Though he dedicated most of his professional career to the courts, Latter-day Saint apostle Dallin H. Oaks argued Friday that when disputes arise between religious freedom and nondiscrimination, the best remedies are found not through litigation but through legislation.
”Courts are ... ill-suited to the overarching, complex and comprehensive policymaking that is required in a circumstance like the current conflict between two great values,” Oaks, a former attorney, law professor and Utah Supreme Court justice, said in a speech at the University of Virginia. “Notwithstanding my years of working with judicial opinions, I prefer the initial route of legislative lawmaking on big questions.”
That will require some compromises and earnest talks between competing parties, said Oaks, first counselor in the governing First Presidency of The Church of Jesus Christ of Latter-day Saints.
“People of faith should not contest every nondiscrimination law or policy that could possibly impinge, however insignificantly, on institutional or individual religious freedom,” he said in a transcript provided of his address. “Likewise, proponents of nondiscrimination need not contest every religious freedom exemption from nondiscrimination laws. The goals of both sides are best served by resolving differences through mutual respect, shared understanding and good faith negotiations.”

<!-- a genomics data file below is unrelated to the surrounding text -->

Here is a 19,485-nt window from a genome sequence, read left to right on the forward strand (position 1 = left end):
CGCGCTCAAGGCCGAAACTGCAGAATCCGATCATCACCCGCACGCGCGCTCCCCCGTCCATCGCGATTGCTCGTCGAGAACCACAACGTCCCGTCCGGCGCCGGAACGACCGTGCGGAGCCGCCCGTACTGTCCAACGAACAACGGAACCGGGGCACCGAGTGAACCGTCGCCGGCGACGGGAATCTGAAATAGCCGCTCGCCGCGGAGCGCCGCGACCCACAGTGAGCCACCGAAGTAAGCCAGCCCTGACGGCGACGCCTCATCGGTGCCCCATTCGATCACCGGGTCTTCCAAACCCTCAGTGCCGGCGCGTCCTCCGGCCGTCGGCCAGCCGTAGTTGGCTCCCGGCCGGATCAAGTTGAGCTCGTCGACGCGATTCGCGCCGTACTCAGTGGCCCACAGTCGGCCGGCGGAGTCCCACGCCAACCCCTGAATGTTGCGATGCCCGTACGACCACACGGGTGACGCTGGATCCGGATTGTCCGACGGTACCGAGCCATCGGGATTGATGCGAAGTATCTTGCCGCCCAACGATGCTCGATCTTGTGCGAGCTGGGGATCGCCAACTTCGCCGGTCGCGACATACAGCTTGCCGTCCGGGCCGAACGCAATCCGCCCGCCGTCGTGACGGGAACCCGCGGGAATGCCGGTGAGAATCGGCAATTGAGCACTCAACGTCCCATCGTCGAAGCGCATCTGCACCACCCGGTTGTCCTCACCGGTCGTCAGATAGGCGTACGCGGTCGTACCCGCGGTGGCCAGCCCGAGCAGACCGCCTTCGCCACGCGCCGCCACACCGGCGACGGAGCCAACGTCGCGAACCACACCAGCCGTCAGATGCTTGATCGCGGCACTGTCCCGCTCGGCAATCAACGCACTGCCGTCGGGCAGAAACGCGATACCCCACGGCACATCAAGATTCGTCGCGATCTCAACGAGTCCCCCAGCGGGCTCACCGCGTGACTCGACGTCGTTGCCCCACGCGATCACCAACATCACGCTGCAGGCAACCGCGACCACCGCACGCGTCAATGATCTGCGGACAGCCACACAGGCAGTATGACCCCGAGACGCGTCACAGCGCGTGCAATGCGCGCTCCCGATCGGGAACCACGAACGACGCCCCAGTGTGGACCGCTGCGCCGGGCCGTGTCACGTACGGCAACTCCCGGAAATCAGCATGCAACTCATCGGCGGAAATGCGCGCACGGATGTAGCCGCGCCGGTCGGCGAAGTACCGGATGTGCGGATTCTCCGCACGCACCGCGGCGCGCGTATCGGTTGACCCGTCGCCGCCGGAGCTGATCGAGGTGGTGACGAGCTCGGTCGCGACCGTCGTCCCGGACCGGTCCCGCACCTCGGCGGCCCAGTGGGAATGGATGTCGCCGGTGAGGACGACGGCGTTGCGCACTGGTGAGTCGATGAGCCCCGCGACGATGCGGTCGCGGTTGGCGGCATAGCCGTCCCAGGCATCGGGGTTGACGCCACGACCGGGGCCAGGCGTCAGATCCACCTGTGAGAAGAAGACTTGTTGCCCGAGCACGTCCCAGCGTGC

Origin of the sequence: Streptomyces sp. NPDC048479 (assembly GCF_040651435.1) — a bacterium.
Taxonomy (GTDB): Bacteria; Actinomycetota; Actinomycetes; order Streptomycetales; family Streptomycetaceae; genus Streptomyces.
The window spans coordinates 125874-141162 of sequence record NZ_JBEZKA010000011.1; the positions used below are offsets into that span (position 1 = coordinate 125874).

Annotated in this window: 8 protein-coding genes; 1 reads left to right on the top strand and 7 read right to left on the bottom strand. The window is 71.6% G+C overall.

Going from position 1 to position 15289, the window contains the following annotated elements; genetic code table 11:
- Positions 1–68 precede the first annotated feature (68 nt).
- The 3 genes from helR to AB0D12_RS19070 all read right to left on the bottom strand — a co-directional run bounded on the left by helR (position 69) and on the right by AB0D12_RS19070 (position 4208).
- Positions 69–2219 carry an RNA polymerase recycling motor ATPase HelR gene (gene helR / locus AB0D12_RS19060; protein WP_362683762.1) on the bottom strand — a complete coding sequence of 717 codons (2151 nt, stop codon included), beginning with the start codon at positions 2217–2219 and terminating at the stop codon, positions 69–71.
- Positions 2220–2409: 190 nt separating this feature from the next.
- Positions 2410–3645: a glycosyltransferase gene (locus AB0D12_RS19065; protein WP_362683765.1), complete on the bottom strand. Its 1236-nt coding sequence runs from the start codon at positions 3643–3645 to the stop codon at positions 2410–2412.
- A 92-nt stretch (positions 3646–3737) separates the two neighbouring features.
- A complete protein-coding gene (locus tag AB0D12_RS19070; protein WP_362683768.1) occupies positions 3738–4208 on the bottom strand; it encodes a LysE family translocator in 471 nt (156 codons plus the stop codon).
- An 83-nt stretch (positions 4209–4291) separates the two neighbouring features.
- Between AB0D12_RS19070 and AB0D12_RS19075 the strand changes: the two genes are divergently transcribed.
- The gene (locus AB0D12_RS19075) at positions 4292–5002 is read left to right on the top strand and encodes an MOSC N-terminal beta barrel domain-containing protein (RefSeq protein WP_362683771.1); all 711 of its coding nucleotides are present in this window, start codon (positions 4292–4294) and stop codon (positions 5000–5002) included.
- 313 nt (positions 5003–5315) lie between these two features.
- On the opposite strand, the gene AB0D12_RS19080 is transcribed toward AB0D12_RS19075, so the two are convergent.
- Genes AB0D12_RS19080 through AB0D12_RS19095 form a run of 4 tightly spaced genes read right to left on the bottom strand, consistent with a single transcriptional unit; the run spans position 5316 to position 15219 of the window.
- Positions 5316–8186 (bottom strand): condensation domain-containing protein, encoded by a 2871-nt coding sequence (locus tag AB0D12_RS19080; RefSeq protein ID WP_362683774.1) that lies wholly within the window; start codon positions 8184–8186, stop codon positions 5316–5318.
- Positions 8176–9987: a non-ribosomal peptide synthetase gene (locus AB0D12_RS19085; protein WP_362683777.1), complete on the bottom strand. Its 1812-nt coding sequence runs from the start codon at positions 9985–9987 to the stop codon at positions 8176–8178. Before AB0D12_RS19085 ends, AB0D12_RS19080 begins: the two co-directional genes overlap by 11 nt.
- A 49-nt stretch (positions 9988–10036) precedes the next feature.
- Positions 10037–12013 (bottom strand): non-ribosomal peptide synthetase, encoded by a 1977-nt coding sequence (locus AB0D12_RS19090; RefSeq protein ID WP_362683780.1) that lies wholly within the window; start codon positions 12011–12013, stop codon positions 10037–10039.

Oaks pointed to two negotiated, church-backed measures from the Beehive State that he said struck a better balance. In 2009, Salt Lake City adopted protections for LGBTQ individuals from discrimination in housing and employment. Six years later, Utah enacted a breakthrough compromise that also provided these protections while shielding some religious liberties.
“While the law gave neither side all that it sought,” he said, “its reconciliations did grant both sides significant benefits — a win-win outcome — that could not have been obtained without the balancing of interests made possible by the dynamics of the legislative process.”
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